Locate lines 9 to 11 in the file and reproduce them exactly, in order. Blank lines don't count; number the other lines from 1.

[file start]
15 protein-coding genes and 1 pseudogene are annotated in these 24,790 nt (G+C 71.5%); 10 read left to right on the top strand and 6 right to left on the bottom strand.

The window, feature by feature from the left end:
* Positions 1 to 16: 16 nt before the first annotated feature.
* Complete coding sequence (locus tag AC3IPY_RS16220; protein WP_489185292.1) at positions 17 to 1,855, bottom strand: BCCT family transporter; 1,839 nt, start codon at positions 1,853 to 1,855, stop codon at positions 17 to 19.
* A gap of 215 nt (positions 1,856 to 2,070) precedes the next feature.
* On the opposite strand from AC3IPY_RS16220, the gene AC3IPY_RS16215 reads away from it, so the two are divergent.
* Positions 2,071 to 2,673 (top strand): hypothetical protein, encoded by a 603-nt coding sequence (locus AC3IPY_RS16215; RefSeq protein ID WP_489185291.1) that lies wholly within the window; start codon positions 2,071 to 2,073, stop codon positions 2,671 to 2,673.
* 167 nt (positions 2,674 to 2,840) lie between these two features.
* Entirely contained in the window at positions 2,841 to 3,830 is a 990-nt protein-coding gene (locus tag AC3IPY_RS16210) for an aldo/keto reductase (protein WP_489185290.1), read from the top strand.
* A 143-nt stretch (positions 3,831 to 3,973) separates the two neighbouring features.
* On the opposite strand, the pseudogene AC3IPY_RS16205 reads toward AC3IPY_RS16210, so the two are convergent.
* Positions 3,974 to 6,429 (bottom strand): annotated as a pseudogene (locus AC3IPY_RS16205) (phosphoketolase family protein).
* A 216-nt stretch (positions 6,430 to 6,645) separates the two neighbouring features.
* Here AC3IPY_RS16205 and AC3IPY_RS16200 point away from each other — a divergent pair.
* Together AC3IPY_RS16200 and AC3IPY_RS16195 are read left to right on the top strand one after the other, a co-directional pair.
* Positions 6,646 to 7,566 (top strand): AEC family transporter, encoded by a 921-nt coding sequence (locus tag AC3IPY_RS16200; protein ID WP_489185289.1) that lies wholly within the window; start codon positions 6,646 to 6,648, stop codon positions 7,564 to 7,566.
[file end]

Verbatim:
* Entirely contained in the window at positions 2,841 to 3,830 is a 990-nt protein-coding gene (locus tag AC3IPY_RS16210) for an aldo/keto reductase (protein WP_489185290.1), read from the top strand.
* A 143-nt stretch (positions 3,831 to 3,973) separates the two neighbouring features.
* On the opposite strand, the pseudogene AC3IPY_RS16205 reads toward AC3IPY_RS16210, so the two are convergent.